Internet Key Exchange, version 2 (IKEv2)
This hybrid developed by both Windows and Cisco is usually configured with IPSec and uses 256-bit authentication. Faster than PPTP, it has low latency when utilized for network applications. Used by two highly regarded VPN providers — TunnelBear and Pure VPN — and others. Supported by all major platforms, it’s especially popular with mobile users.
Secure Socket Tunneling Protocol (SSTP)
Another security protocol developed by Microsoft, it’s native to their platforms Vista and higher. Many consider this protocol a safer alternative to L2TP/IPSec. While it offers relatively fast connection speeds if bandwidth is sufficient, the connection itself can be unstable. Uses 256-bit encryption but does not play well with iOS or Mac.
A popular choice worldwide, most users regard this protocol as extremely secure and versatile, sorta fast, stable and offers outstanding speeds over both long-distance (intercontinental) and high-latency connections. Uses 160-bit and 256-bit authentication and supported by all major platforms.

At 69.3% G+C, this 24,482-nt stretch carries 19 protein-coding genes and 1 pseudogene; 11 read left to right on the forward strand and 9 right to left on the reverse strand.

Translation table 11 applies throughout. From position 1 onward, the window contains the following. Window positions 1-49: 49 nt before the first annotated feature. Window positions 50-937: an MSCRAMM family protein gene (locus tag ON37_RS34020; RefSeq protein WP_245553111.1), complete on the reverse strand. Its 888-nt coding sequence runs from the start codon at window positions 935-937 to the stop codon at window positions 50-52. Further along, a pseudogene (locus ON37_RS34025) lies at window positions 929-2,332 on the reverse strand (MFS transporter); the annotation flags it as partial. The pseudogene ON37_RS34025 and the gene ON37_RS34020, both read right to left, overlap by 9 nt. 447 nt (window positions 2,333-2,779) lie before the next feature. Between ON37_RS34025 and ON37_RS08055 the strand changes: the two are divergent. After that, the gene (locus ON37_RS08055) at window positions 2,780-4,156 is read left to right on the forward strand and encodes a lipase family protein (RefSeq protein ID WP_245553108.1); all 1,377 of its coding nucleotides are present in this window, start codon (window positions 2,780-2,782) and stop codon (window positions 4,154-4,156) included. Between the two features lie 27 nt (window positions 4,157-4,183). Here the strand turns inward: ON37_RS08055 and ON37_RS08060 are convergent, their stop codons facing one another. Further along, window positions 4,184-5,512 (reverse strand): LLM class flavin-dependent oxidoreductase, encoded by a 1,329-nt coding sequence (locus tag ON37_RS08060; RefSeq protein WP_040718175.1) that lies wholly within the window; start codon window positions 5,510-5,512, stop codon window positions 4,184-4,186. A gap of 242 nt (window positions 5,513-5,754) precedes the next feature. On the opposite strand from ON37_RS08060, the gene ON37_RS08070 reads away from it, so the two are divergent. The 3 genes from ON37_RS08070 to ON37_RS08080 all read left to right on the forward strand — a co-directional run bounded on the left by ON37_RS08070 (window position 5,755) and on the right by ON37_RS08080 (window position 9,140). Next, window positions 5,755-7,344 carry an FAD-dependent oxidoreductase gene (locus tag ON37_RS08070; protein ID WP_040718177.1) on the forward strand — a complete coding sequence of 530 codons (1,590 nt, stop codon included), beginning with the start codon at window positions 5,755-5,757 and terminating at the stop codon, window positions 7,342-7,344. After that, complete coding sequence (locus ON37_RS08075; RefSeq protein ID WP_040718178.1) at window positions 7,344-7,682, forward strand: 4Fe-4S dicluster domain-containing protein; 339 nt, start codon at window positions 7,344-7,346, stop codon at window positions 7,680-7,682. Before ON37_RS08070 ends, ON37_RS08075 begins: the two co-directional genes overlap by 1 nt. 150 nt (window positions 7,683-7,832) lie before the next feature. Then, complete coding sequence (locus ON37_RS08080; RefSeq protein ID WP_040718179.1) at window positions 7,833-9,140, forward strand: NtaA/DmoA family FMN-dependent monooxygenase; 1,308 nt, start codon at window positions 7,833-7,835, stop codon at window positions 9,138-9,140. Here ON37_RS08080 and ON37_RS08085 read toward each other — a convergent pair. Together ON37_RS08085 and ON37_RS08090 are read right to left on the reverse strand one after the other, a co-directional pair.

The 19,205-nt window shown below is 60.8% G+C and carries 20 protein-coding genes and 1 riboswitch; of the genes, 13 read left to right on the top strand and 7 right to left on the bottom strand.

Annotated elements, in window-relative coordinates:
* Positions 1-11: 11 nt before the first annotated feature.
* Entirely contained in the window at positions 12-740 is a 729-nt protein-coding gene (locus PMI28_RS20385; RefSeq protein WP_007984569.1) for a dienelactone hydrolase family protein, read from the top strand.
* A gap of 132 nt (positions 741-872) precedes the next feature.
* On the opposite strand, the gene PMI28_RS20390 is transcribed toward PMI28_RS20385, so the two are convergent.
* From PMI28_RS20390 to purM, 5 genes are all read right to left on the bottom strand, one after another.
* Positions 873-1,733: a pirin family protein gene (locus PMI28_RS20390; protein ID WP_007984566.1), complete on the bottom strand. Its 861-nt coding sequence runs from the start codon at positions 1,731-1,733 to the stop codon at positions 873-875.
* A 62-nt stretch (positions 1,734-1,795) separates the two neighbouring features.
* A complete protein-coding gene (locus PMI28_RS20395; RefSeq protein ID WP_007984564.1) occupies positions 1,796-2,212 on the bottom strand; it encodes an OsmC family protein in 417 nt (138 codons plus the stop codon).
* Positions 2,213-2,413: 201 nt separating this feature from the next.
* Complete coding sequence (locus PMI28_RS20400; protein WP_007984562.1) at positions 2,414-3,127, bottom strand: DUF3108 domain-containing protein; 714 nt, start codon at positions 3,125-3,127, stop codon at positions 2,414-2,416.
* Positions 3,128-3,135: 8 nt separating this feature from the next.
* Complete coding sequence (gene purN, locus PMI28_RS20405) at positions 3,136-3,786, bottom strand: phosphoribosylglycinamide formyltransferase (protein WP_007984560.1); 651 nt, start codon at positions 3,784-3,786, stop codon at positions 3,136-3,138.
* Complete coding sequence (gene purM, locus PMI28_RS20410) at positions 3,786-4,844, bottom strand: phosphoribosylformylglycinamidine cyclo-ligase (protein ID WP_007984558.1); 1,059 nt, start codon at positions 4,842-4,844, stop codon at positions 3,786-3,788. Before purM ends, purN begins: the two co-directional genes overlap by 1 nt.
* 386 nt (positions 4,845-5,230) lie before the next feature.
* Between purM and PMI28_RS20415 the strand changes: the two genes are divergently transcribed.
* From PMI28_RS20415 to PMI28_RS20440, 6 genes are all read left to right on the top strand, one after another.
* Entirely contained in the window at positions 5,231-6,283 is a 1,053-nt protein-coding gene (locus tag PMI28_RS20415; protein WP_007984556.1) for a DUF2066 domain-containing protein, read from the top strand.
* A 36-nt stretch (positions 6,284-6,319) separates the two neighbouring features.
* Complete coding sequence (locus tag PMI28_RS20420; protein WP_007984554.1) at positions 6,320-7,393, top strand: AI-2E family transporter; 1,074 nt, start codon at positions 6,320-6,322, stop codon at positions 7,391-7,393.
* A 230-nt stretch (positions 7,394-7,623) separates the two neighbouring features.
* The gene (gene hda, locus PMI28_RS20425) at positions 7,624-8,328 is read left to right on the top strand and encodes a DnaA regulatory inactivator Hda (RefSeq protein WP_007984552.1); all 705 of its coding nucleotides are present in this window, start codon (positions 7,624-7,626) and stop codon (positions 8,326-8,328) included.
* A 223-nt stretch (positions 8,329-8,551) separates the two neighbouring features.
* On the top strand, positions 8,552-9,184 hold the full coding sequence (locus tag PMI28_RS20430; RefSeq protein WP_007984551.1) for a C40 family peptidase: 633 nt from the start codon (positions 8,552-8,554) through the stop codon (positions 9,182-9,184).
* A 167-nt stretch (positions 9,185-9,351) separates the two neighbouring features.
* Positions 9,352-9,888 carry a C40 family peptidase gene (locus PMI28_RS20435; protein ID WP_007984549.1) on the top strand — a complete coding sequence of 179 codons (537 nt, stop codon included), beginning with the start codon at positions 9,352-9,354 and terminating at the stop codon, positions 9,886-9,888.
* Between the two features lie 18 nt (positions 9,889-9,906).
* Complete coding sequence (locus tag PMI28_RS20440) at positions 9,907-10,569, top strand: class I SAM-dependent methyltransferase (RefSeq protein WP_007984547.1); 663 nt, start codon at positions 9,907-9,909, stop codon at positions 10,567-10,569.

Favored by users in China for its data masking capabilities, this protocol also uses 256-bit encryption. Limited to Windows, Android and Mac OS X platforms.
Another open-source protocol similar to OpenVPN, SoftEther claims to be 13x faster(!) than OpenVPN. Supported by virtually all platforms and uses 256-bit encryption. Über-safe with many security features for users.
So, which VPN should you use? The answer lies in the balance between speed, security and connection stability. For what it’s worth, Private Internet Access VPN recommends the following default settings:
AES-128 data encryption
SHA-1 data authentication
One final note: if you’re worried about code-source “backdoors,” choose a VPN protocol like OpenVPN or SoftEther. Since both are open-source and not proprietary, you can rest easy knowing that your VPN doesn’t have any hidden backdoors a savvy but unauthorized user can access.